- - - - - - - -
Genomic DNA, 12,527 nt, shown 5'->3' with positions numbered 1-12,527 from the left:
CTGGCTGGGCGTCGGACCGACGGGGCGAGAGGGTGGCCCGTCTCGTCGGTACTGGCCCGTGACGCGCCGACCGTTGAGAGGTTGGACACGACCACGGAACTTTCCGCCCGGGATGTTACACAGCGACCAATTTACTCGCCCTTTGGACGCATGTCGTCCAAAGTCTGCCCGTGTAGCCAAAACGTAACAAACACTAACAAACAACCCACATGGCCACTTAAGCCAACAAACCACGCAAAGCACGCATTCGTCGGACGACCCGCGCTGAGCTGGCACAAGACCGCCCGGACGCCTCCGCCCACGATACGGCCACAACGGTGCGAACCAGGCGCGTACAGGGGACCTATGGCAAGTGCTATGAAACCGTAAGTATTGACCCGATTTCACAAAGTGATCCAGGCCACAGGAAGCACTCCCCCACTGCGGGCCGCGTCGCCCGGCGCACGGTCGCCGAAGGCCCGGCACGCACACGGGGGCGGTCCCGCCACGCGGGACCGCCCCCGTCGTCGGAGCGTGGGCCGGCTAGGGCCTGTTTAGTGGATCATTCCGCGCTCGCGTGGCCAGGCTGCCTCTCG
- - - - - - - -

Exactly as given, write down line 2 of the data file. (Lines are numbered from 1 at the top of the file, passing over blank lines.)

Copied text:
CTGGCTGGGCGTCGGACCGACGGGGCGAGAGGGTGGCCCGTCTCGTCGGTACTGGCCCGTGACGCGCCGACCGTTGAGAGGTTGGACACGACCACGGAACTTTCCGCCCGGGATGTTACACAGCGACCAATTTACTCGCCCTTTGGACGCATGTCGTCCAAAGTCTGCCCGTGTAGCCAAAACGTAACAAACACTAACAAACAACCCACATGGCCACTTAAGCCAACAAACCACGCAAAGCACGCATTCGTCGGACGACCCGCGCTGAGCTGGCACAAGACCGCCCGGACGCCTCCGCCCACGATACGGCCACAACGGTGCGAACCAGGCGCGTACAGGGGACCTATGGCAAGTGCTATGAAACCGTAAGTATTGACCCGATTTCACAAAGTGATCCAGGCCACAGGAAGCACTCCCCCACTGCGGGCCGCGTCGCCCGGCGCACGGTCGCCGAAGGCCCGGCACGCACACGGGGGCGGTCCCGCCACGCGGGACCGCCCCCGTCGTCGGAGCGTGGGCCGGCTAGGGCCTGTTTAGTGGATCATTCCGCGCTCGCGTGGCCAGGCTGCCTCTCG